The gutsy, exuberant alto player emerges again with a heady mix of world sounds.
Kenny Garrett is a workhorse jazz musician—a guy who has made plenty of recordings, who has a killer working band, and who gives his all in every show. Much of his work is brilliant. He has made long strings of records that have investigated different corners of the music with intelligence and searching discovery.
But in a long career, there have been stretches of relaxation also where he played too many easy blues licks or seemed to be recording songs that were designed simply to be “funky” pop songs that hardly tested his band or his talent. Those years with the aging Miles Davis taught him some bad habits as well as some brilliance.
Pushing the World Away is Good Garrett—and following up on a really wonderful 2012 record called Seeds from the Underground that was a flat-out cooker, this is a great sign.
I’d guess it’s not coincidence that the title of this disc contains “world” and “pushing”, as these songs cover lots of territory and move gracefully away from the pure swing feel that characterized so much of Garrett’s last disc. Garrett has long been playing pianist Benito Gonzalez, so the sweet Latin groove of “Chuco’s Mambo” is a natural, with percussionist Rudy Bird locking in with drummer Marcus Baylor to create a lovely feeling of dance and movement. And “J’ouvert” is a hopping and staccato calypso tune that is, naturally, an homage to Sonny Rollins in his “St. Thomas” mode but with a richer bed of percussion giving it float and ensemble interplay.
One of the most ambitious tunes here is the title track which builds on a rolling groove played by drummer Mark Whitfield, Jr. and piles a sinuous soprano saxophone melody atop a throaty chant that punctuates the arrangement. Garrett’s solo shifts into a sunny key over a vamp reminiscent of Coltrane’s “My Favorite Things”, but the pianist Vernell Brown muddies the harmonies so that things keep moving into stranger and more interesting territory. Garrett takes plenty of harmonic liberty, and the piece veers into the edge of the avant-garde. This tune is followed by “Homma San”, which uses a sprinkling of Latin percussion and a lovely wordless vocal as the etched shadow of Garrett’s melody on alto—a tune that is so lovely that nearly takes your breath away after the broiling intensity of “Pushing the World Away”.
This is a record that, indeed, pushes outward in many directions. It’s unusual, for example, to hear the leader performing on piano, but that’s him, fingers against keys, on his tribute to pianist and producer Donald Brown (who played with Garrett when both were in Art Blakey’s band), “Brother Brown”. And how lovely is it that Garrett has written out an accompaniment for violin, viola, and cello on this track? Very.
Much of the music here, however, has all the more typical Garrett virtues: swing, drive, and fire. “A Side Order of Hijiki” surges in a vintage post-bop vein, with Gonzalez playing like an up-to-date Tyner or Hancock around the edges of the melody and Baylor and his bass partner Corcoron Holt alternating between Latin syncopation and straight-ahead, four-on-the-floor uptempo walking. “Alpha Man” moves fast and slick as well, setting the melody as a tricky rhythmic counterpoint, but keeping the things moving on a very quick pulse played on the ride cymbal. “Rotation”, the closer, is a modern blues that would be a perfect tune on any jazz bandstand you can imagine, meat and potatoes and a heap of joy.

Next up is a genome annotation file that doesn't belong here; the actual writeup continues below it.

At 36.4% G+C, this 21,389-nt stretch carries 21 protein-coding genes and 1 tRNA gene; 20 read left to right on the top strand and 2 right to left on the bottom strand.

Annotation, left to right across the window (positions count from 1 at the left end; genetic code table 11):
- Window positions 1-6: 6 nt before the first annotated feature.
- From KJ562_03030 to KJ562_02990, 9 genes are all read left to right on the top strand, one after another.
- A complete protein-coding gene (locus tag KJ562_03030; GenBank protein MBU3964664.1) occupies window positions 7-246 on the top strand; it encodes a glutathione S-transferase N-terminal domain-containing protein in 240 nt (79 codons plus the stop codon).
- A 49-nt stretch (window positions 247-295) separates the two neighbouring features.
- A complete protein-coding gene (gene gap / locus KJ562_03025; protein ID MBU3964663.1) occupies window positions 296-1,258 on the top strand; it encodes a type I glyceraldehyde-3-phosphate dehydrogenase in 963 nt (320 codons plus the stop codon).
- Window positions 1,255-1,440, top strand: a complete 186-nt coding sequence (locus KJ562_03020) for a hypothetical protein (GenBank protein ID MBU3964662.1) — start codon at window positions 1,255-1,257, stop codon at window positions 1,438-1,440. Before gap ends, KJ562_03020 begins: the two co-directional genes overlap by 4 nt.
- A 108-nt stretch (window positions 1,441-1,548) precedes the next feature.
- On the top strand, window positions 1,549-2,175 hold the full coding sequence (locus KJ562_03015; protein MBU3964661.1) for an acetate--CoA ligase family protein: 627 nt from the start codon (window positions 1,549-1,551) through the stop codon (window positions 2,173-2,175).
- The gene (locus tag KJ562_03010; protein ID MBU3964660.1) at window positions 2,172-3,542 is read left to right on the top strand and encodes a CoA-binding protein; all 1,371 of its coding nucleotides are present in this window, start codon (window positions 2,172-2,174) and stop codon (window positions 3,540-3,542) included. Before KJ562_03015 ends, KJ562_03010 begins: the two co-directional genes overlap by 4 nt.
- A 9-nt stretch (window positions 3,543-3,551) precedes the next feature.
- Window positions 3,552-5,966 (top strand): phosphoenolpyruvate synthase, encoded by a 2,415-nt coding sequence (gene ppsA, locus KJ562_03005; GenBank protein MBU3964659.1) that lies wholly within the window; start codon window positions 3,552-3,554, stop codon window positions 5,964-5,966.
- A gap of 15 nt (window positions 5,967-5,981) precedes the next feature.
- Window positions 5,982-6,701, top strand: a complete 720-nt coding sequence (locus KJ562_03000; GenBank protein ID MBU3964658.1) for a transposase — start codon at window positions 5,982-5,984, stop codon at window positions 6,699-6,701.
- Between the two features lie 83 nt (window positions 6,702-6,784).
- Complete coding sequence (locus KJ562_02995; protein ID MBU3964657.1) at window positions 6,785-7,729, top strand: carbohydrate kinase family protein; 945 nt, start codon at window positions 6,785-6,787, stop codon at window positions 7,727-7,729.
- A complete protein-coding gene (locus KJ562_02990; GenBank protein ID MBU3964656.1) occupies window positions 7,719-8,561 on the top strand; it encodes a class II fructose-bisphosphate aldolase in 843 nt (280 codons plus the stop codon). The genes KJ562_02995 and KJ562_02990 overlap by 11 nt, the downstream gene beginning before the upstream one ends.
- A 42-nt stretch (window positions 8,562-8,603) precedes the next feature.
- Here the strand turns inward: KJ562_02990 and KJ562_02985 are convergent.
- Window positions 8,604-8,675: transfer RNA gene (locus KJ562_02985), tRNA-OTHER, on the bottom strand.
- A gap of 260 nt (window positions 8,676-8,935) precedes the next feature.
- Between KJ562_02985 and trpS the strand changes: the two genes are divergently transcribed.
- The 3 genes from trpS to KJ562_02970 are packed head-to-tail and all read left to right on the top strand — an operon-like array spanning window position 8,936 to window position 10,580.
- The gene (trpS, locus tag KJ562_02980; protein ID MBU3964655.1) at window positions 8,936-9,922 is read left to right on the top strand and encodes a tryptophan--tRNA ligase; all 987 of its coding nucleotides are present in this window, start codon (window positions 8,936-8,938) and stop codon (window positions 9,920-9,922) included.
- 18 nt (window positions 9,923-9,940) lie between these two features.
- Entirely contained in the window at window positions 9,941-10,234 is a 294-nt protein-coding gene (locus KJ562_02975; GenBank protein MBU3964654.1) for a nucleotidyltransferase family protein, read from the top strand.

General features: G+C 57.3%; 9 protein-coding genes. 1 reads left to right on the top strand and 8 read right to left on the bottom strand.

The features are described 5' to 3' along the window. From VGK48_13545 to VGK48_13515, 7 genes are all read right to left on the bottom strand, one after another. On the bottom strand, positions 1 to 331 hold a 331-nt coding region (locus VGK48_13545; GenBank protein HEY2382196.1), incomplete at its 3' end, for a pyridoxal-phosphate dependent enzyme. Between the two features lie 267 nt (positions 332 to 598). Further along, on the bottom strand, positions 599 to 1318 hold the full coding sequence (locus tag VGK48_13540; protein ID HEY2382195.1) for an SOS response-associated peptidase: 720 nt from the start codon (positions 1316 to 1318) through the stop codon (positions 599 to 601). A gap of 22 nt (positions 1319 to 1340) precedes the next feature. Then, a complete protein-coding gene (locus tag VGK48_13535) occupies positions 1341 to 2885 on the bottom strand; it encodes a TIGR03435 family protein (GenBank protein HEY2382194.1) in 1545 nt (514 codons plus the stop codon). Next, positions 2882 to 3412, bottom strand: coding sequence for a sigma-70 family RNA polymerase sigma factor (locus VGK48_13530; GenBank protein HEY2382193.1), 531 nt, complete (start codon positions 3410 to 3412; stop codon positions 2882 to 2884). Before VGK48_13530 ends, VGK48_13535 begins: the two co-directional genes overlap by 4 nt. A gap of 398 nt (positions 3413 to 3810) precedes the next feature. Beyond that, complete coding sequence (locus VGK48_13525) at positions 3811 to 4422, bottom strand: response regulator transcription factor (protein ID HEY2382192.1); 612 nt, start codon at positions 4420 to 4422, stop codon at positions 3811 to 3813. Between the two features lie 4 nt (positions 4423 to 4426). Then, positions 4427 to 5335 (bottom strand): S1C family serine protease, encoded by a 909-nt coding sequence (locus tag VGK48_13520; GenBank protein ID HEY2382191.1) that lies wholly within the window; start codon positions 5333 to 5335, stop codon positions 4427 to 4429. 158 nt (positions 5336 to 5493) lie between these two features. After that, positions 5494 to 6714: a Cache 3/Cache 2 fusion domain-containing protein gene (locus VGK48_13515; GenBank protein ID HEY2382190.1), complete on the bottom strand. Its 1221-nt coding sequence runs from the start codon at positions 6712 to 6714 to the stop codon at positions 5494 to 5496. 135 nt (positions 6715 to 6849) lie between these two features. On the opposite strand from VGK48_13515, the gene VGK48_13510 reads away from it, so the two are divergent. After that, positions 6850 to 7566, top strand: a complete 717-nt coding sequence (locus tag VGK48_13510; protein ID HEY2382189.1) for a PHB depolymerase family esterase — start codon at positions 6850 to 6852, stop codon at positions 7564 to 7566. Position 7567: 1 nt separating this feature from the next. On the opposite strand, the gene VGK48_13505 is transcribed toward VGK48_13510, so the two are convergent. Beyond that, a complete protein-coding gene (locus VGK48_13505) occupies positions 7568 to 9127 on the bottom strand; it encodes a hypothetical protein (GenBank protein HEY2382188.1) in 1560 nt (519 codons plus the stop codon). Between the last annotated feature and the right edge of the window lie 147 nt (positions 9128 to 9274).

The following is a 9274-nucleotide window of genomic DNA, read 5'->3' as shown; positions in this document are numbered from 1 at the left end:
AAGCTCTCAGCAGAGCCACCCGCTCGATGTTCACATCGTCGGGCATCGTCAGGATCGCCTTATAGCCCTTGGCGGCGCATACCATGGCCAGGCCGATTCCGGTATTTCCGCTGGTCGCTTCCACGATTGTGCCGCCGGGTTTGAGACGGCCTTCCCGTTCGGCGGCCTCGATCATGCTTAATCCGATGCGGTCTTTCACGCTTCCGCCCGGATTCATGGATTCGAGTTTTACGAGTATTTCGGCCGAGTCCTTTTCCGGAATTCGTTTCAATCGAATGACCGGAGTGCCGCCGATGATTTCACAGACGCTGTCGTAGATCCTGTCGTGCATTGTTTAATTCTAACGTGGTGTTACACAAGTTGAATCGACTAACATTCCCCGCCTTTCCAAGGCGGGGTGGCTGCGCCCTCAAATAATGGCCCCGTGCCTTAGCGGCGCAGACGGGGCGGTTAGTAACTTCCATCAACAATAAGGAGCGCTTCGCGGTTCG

For me, the song I keep coming back to is Garrett’s ingenious arrangement of Burt Bacharach’s “I Say a Little Prayer”, which is reharmonized and spaced out rhythmically to allow Gonzalez to insert several written phrases in the middle. Bacharach tunes always contain lovely turns or twists, and this arrangement is infused with a sense of mystery in every measure. Garrett has written a repeated motif that grounds it all, and then—at the performance’s end—he spins that motif into a connected series of melodic phrases that take the place of a return to the written melody. Wonderful.
On every track here, there is also Garrett’s imagination as an improviser. Of all the things I write about as a jazz critic, none is harder than trying to explain the magic that there is in the choices that some musicians make when they are improvising—inventing a new melody on the spot that is then recorded and turned into something permanent. Although jazz musicians almost always follow a set of restrictive “rules” or confine themselves to a landscape of choices defined by certain stylistic boundaries, it remains that there is something highly personal and idiosyncratic about jazz improvising. And Kenny Garrett improvises with a joy and a soulful ease that is easy to recognize. He sounds like he means it, like his musical discoveries come from his heart.
On Pushing the World Away, Kenny Garrett plays that way on every song. It’s a shout of pleasure.